The future of markets is about more than just developing buildings

The future of markets is about more than just developing buildings, it is about developing social hubs by creating a multi-use space which encourages dwell time and perambulation. The Wool Market encapsulates these values, providing a family friendly, enjoyable space which supports Doncaster’s early evening economy (with the food court open until 9pm Thursday-Saturday).

Social media feedback has been overwhelmingly positive

Social media feedback has been overwhelmingly positive following initial skepticism about the value of the project and future of the market. Businesses in other areas of the market estate and in this area of town have seen an uplift in trade, with some doubling their usual takings, demonstrating the business and community value of thriving markets.


QB- Wool Market Opening Press Release 1

QB- Wool Market Opening Press Release 2

QB- Wool Market Opening Press Release 3

QB- Wool Market Opening Press Release 4

QB- Wool Market Opening Press Release 5

Hope you had a good Christmas. Try not to think about the kipper season.

Preliminary sales results from the big boys have been poor at best. The ‘Big Four’ supermarkets have been fighting off the Germans – Aldi and Lidl – so margins remained wafer-thin. The high street fashion retailers were hammered by unseasonably warm weather and Black Friday never really took off. Biggies like H&M and Next started their sales early (which is a bit worrying given the low rate of inflation and rising disposable incomes). Drastic discounting did not draw in the crowds as expected so when the full Christmas sales results are announced it will be interesting to see the proportion which transferred to online or simply disappeared to online competition. Amazon and Google announced amazing turnover figures for Black Friday with durables, white goods and presents only a click away. Shoppers were still seen browsing High Street shops up to Christmas Eve but more for price-comparison with online and/or to sniff out last-minute bargains. Conversion to sales seems to have been poor with many shoppers preferring to sit in front of their PC with a pile of mince pies.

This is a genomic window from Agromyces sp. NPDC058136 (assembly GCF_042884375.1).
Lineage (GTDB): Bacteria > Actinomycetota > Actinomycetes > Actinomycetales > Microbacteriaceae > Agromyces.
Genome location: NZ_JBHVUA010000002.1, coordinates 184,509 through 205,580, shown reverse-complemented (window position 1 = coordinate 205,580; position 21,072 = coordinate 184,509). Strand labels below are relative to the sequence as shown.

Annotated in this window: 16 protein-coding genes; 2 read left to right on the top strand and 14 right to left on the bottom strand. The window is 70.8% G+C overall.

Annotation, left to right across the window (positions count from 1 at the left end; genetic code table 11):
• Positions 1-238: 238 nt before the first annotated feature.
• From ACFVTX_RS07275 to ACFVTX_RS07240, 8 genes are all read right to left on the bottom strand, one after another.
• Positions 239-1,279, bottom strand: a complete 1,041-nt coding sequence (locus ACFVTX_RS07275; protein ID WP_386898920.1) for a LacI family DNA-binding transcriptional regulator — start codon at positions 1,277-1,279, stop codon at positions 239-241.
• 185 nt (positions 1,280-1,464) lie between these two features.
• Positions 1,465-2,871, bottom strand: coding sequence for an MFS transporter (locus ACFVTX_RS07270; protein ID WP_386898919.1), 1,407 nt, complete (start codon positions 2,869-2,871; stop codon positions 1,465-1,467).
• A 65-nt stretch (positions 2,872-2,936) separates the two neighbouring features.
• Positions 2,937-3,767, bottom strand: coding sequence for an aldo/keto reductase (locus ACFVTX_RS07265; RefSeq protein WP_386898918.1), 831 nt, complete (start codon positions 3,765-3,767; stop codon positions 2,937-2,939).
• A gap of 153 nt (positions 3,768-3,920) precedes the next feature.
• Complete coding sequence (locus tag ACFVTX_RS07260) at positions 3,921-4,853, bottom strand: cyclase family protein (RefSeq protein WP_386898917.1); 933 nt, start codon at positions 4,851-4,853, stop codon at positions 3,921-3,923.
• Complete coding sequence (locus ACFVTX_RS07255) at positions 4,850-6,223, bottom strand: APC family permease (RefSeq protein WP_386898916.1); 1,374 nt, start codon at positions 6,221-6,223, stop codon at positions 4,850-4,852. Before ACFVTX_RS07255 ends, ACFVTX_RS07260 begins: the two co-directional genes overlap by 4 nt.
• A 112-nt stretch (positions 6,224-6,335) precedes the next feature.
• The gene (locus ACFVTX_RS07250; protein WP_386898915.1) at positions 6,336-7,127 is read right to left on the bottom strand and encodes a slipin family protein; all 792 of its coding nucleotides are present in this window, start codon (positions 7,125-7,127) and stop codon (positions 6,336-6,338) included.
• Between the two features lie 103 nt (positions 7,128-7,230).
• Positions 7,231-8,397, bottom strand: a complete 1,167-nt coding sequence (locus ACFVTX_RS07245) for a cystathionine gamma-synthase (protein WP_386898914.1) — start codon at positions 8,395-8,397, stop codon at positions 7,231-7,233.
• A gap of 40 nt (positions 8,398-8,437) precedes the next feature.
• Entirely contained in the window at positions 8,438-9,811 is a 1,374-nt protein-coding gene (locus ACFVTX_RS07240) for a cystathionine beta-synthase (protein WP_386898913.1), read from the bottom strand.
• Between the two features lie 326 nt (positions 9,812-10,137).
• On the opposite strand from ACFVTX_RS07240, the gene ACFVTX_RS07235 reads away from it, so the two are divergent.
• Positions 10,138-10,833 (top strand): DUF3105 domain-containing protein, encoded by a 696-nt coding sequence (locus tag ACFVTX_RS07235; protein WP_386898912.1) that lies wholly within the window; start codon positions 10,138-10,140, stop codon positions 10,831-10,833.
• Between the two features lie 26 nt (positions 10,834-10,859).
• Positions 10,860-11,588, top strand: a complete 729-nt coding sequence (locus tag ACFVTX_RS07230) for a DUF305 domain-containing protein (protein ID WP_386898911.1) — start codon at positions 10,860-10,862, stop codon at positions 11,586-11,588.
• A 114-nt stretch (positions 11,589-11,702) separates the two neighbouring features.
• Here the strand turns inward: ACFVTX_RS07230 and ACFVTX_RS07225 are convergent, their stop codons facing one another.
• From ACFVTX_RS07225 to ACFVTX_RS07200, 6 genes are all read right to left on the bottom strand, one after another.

Lower High Street footfall means lower Market turnover

You might have hoped this would not affect your market but I’m sorry to say that doesn’t appear to be the case. Stallholders do not have the sky-high rents and rates of a ‘bricks ‘n mortar’ high street retailer so are still able to offer real bargains BUT they remain overwhelmingly reliant on footfall. Lower high street footfall means lower market turnover which seems to have affected seasonal Christmas markets as much as weekday general markets. Meat, poultry and fruit & veg. seems to have stood up reasonably well but European traders who came to the UK in search of a strong currency and better sales turnover went home disappointed. Sales turnover on Christmas markets seems to have fallen by at least a quarter.

Those with a decent online presence have definitely held their ground

So who were the real winners? Those with a decent online presence have definitely held their ground. Those selling craft and luxury goods only have done well. My friend trained as saddlemaker in Walsall but threw in that towel to make wallets, belts, dog collars and handbags and only sells online. His sales through Etsy, Ebay, Facebook and website are better then ever. He’s not cheap but works on the theory that no girl can ever be too thin or own too many handbags or pairs of shoes. He took a big gamble and doubled his stock from July but had a cracking good Christmas since. His secrets are low overheads, adding value by product skills and selling online 24/7.

Thank heavens the markets industry is so innovative and resilient

So where does this leave the markets industry? The impact of online retailing and home delivery by DHL is as profound as the introduction of self-service supermarkets was to the corner shop. Thank heavens the markets industry is so innovative and resilient. Sadly, the Chancelllor’s Autumn statement didn’t contain any real goodies for small businesses to reinvest in and develop themselves. But it did confirm your market authority’s worst fears – a further 29% in spending cuts over the next 5 years. The easy cuts have been made already so you can anticipate services like care for the elderly taking priority. Loss-making ‘discretionary’ services like markets are in line for disposal in line with the ‘Big Society’ agenda promoted by David Cameron.

It would be interesting to know how many stallholders have half-embraced online retailing